Sun, Dec 23, 2018 - Page 16 News List

Oil giant Total SA fined in France for Iran corruption


A French court on Friday fined oil giant Total SA 500,000 euros (US$569,175) for corruption over bribes that it paid to secure a huge gas concession in Iran in 1997.

The French company was accused of paying US$30 million in bribes in return for help in securing the rights to the South Pars natural gas field in the Persian Gulf, the world’s largest.

The Paris criminal court found it guilty of “corruption of a foreign public agent” for payments made to Mehdi Hashemi, the son of former Iranian president Akbar Hashemi Rafsanjani and a senior energy official at the time, among others.

However, it dismissed prosecutors’ call for it to seize 250 million euros in Total assets — investigators’ estimate of the value of the proceeds of the corruption.

The fine represents a fraction of the US$398 million that Total paid in the US in 2013 to settle similar charges arising out of the joint French-US investigation. It also represents a drop in the ocean of Total’s net profits of 8.6 billion dollars last year.

By admitting responsibility in the US, Total avoided the embarrassment of a trial for violations of the Foreign Corrupt Practices Act, which seeks to stop bribery in foreign countries by companies with a significant US presence.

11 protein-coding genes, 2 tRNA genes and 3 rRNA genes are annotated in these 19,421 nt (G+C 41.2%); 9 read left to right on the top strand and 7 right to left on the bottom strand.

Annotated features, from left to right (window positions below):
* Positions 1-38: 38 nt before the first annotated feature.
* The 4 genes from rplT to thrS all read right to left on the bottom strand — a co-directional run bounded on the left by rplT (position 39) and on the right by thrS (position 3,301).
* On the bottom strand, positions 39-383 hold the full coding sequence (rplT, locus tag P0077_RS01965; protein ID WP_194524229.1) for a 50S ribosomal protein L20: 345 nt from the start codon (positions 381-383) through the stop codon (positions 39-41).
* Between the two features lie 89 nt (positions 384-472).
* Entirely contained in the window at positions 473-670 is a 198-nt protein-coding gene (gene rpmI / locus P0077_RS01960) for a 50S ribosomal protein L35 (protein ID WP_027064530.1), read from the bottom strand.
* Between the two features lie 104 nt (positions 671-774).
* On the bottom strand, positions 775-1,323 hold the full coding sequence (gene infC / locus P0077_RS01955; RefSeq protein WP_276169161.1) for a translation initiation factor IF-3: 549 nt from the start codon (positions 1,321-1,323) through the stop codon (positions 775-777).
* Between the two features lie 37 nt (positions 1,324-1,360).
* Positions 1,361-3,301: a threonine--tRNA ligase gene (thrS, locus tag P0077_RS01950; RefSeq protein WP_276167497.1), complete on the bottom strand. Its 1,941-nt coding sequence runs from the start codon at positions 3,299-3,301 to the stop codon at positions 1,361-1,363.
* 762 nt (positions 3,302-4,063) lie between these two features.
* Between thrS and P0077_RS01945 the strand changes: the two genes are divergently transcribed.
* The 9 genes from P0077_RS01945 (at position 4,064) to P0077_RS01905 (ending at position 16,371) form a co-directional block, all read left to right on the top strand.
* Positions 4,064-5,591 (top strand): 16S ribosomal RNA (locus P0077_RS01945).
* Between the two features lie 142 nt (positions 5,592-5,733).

The company cited its deal with US authorities in refusing to answer questions about its Iran dealings at its Paris trial.

The French part of the probe, which was launched back in 2006, initially covered both the 1997 South Pars deal, worth US$2 billion, and the 1995 concession for the Sirri A and Sirri E oil fields.

Total was accused of paying a total of US$60 million in bribes from 1995 to 2004 to obtain the concessions.

The US Department of Justice said Total attempted to pass off the payments as “business development expenses.”

Total said its behavior was “completely legal under French law.”

In the end, the multinational was only tried over the US$30 million it paid in connection with the South Pars field after 2000, when a new French law on “corruption of foreign public officials” came into effect.

The ruling comes four months after Total announced that it was pulling out of the South Pars project for fear of being caught out by US sanctions after US President Donald Trump pulled out of an international nuclear deal with Tehran.

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